sirgriggles:
just watched the 3d gun video. humanity invents incredible new machine and the first thing we do is print weapons of death. we dont deserve this planet.

It really doesn’t matter.
The only reason the plastic gun caused such interest was because it supposedly could bypass metal detectors.
but it turned out it needed metal parts to work, so could bypass metal detectors.

This gun is just a gun.
I could machine a gun up in my workshop on my lathe and mill, tech thats been around for decades and costs significantly less then a DMLS machine.

 
Nasty Wet Smear

trb: It really doesn’t matter.
The only reason the plastic gun caused such interest was because it supposedly could bypass metal detectors.
but it turned out it needed metal parts to work, so could bypass metal detectors.

This gun is just a gun.
I could machine a gun up in my workshop on my lathe and mill, tech thats been around for decades and costs significantly less then a DMLS machine.

I guess the primary concern is that it requires no skill at all aside from downloading a blue print, which means any red neck with a dial up could be armed…

…*Pause, think*… But it’s mostly red necks that are armed in the first place. Hmmm….

 

Yeah I’d think it would cost less to actually buy a firearm than it would to purchase one of these 3D printers and all the equipment and materials to make one. I don’t think anybody has anything to worry about. (maybe if you want to become an illegal arms manufacturer or something, I guess you’d have to recoup the costs of buying one of those printers somehow…)

 

yeah i guess u have to consider that this type of thing is american, where its already no problem to get a gun. why go to the trouble of building one.

My point was more along the lines that surely after 10000 or 80000 years of humanity wed hopefully stop trying to kill one another all the time :S but fat chance of that. The man that said ‘give peace a chance’ was brutally shot in the head.

 

sirgriggles,

I always hoped the world would end up something like Death Race, where the convicts are taken out of the gene pool by ‘entertainment’ for the masses. You could extend it further to allow ‘sanctioned’ arenas/venues were people could vent their aggressive, primal urges, and again, make it a spectator sport.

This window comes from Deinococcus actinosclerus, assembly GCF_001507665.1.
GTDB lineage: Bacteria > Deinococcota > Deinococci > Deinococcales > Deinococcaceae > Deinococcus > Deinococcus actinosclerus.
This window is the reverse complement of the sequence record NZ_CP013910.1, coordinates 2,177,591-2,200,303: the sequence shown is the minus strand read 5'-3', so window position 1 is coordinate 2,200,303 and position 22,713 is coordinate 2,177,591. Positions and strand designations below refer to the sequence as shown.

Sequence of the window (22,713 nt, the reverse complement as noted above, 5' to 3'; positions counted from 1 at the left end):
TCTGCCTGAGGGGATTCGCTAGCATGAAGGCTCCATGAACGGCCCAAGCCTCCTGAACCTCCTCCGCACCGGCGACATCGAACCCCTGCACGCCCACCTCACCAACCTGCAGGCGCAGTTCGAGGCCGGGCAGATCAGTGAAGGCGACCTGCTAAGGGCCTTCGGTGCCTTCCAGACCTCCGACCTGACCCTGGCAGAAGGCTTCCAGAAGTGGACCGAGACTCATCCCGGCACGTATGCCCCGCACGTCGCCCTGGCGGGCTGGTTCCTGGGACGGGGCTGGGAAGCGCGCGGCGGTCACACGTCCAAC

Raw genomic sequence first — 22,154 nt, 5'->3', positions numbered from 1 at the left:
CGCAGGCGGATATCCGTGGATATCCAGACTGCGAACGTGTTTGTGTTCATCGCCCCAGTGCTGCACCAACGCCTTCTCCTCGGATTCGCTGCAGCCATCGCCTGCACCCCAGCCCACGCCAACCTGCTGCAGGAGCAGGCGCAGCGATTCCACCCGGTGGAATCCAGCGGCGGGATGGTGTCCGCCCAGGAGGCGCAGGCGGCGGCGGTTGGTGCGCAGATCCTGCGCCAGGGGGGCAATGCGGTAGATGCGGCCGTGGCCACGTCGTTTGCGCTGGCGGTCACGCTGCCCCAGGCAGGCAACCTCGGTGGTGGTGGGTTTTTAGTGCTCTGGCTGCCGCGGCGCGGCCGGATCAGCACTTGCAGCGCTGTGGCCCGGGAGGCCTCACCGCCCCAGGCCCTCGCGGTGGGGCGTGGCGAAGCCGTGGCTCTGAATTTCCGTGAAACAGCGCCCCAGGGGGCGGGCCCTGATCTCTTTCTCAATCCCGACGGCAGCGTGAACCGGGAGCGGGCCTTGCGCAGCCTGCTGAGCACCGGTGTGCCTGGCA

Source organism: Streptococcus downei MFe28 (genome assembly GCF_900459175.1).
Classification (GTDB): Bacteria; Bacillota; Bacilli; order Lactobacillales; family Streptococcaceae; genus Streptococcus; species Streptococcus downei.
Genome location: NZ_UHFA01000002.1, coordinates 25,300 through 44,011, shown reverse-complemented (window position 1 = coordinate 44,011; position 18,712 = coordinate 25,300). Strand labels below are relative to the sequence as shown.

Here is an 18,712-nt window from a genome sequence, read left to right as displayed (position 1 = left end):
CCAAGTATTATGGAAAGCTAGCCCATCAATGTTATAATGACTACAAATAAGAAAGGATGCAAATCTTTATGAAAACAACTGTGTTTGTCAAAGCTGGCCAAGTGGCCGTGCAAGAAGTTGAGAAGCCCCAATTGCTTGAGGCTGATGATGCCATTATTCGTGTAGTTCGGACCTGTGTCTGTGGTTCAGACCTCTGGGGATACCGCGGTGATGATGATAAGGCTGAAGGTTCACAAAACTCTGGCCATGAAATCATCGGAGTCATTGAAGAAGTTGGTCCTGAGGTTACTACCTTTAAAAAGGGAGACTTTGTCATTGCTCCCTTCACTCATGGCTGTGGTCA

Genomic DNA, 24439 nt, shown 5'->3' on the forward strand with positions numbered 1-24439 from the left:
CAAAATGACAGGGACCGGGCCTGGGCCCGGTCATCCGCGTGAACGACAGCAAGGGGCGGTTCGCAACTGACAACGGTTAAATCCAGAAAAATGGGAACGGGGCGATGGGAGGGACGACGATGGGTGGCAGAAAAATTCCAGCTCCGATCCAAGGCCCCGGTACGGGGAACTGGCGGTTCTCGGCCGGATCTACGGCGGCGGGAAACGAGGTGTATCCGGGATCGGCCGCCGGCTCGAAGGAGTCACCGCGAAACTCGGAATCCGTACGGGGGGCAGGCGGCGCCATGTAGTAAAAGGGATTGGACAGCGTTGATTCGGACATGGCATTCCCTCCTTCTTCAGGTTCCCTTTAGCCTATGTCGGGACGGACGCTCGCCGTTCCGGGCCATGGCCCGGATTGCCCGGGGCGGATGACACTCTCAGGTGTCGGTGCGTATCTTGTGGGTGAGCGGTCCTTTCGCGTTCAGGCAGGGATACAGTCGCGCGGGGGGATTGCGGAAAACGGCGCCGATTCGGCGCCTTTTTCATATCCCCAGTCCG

Ultimately, idiots/degenerates/individuals that can’t control their aggressive urges get taken out of the gene pool, and those that are still ‘aggressive’ but not outwardly can have it sated some what by said ‘events’.

I dunno, its probably pretty poor taste to consider such thing as entertainment, but you have the UFC and such anyway, just obviously they’re trained and get paid a buttload for what they do; at least this way ‘innocents’ would be less likely to get in the cross fire.

 

vcatkiller:
Yeah I’d think it would cost less to actually buy a firearm than it would to purchase one of these 3D printers and all the equipment and materials to make one.I don’t think anybody has anything to worry about.(maybe if you want to become an illegal arms manufacturer or something, I guess you’d have to recoup the costs of buying one of those printers somehow…)

It’s fairly well known that you can metal 3D print a gun (I doubt these guys are the first). Everyone was up in arms about the liberator because it could be made on a FDM printer in ABS/PLA by machines which anyone can buy for less than an xbox/playstation.

 

JJager, I’m sure I’ve seen that in history before…

Roman Empire…

 

sirgriggles:
just watched the 3d gun video. humanity invents incredible new machine and the first thing we do is print weapons of death. we dont deserve this planet.

what utter garbage. its your deluded train of thought that makes you not deserve this planet.